Rebels and the Ivory Coast government have agreed to end hostilities after four days of talks in South Africa.
Mbeki has been determined to end the stalemate
Tension has risen in recent weeks, prompting fears of renewed war in the world's biggest cocoa producer.
A ceasefire agreed in France two years ago failed to end conflict in the country which remains divided in two.
South African host, President Thabo Mbeki, welcomed the decision and praised all sides for being involved in the talks over a long period of time.
Some of the key points are:
- a recommitment that the war is over;
- a commitment to disarming and disbanding militias as soon as possible;
- rebels agree to start disarming after a meeting with the army in just over a week's time;
- Mr Mbeki to consult with the United Nations secretary general and African Union before ruling on eligibility to fight the presidency - an issue which has dogged the process for some time;
- the holding of elections later in 2005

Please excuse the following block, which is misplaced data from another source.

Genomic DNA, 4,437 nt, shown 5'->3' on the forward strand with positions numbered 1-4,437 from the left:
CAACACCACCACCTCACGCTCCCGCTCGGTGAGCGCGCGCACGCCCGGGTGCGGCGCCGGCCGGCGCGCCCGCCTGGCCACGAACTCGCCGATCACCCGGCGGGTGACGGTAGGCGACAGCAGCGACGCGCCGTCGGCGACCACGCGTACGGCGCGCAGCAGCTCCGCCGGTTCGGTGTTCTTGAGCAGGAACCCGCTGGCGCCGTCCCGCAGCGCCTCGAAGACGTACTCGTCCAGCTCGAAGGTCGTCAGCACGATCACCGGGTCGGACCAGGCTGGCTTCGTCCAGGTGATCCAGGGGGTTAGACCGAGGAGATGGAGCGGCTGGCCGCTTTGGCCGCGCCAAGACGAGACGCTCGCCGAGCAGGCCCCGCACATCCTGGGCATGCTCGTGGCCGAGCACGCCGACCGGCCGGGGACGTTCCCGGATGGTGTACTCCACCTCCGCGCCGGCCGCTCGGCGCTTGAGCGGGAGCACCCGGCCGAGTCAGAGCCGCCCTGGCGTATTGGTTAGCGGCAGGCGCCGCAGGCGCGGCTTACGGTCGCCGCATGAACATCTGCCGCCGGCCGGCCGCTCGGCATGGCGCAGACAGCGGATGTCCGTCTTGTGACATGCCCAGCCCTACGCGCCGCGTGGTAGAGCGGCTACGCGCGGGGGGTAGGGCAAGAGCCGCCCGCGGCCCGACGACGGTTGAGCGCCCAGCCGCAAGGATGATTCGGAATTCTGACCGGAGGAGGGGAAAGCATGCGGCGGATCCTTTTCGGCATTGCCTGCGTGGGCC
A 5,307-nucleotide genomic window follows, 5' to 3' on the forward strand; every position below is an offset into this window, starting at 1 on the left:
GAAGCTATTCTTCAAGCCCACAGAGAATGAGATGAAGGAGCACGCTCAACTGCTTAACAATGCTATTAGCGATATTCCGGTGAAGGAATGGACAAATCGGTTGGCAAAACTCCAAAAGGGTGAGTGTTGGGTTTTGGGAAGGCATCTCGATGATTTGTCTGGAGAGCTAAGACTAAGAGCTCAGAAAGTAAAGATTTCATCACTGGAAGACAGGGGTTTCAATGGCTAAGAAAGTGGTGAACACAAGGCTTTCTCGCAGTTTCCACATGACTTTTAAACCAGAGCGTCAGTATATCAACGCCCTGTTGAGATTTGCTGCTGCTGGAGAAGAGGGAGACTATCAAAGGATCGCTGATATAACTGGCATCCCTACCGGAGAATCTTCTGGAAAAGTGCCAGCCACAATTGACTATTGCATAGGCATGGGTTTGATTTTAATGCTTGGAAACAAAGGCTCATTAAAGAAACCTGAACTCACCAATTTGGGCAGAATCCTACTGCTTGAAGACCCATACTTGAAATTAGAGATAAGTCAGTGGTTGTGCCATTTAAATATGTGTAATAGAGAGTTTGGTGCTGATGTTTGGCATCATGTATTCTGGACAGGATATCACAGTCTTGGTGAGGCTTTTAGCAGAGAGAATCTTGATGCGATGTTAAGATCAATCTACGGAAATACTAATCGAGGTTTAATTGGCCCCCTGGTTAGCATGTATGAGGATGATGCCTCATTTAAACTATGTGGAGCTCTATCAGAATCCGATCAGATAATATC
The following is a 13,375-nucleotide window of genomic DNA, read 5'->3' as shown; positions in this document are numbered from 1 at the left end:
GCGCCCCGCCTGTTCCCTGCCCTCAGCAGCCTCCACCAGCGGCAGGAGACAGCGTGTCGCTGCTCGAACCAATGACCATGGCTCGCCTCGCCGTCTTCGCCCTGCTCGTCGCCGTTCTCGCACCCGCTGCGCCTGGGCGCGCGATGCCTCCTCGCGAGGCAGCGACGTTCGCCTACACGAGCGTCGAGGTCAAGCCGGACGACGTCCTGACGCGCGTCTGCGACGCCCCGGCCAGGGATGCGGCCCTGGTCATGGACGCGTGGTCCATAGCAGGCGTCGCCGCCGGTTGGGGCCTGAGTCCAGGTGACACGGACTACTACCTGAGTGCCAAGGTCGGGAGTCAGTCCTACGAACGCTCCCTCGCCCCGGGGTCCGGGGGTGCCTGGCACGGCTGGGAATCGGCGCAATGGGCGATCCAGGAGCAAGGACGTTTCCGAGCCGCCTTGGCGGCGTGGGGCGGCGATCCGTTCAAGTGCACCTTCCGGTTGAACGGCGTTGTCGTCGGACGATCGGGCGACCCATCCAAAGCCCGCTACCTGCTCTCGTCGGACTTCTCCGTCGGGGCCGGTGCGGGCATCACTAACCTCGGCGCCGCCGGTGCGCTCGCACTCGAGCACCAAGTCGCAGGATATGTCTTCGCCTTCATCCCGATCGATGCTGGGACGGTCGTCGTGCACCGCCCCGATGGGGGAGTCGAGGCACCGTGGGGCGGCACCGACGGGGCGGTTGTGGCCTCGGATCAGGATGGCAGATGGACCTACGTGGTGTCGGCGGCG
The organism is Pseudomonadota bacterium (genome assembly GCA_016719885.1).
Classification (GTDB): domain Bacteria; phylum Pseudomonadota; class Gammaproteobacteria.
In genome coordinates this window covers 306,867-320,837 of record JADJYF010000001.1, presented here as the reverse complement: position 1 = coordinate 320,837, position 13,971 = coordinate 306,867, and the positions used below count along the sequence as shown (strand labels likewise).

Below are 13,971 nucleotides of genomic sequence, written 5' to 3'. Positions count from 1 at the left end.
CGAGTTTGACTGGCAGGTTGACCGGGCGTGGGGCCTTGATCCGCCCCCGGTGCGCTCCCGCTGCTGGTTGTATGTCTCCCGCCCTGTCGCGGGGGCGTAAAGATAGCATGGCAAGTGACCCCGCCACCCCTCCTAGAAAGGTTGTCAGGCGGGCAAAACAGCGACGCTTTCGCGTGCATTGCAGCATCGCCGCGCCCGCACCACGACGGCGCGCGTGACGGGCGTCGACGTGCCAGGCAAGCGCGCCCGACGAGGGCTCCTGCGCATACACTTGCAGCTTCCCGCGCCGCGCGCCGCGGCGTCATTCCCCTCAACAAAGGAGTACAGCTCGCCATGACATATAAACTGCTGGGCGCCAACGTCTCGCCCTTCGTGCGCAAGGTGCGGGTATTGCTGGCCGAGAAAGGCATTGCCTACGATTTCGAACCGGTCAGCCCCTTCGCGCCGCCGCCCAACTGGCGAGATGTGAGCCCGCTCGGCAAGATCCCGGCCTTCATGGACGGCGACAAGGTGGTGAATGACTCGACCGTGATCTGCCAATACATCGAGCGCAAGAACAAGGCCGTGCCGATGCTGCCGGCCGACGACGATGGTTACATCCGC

"The Ivorian parties that are signatories to the Pretoria agreement hereby solemnly declare the immediate and final cessation of all hostilities and the end of the war throughout the national territory," they said in a joint statement.
The gathering in Pretoria is the first time all the major Ivorian politicians have been together since July last year.
Mr Mbeki, who is mediating on behalf of the African Union, had announced that the leaders, including President Laurent Gbagbo, former head of state Henri Konan Bedie, opposition leader Alassane Ouattara and rebel chief Guillaume Soro would not leave until they found a solution.
Since the rebels, now called the New Forces, seized the north of Ivory Coast in an uprising in September 2002, peace has proved elusive.
A peace deal was signed in January 2003, but last November President Gbagbo's forces attacked the rebel north.
Tension has been high since then, with reports that both sides are preparing for renewed conflict.
UN peacekeepers patrolling Ivory Coast's buffer zone say they have seen armed men in western government-held towns and a Human Rights Watch report has accused the government of recruiting fighters, including children, from neighbouring Liberia.
Earlier this week, the UN extended by one month the mandate of 6,000 peacekeepers, backed by 4,000 French troops.
In the past the rebels have refused to disarm until a series of reforms are undertaken to allow the main opposition leader to stand as a candidate.
Mr Ouattara, a former prime minister, is banned because the government says his parents came from Burkina Faso.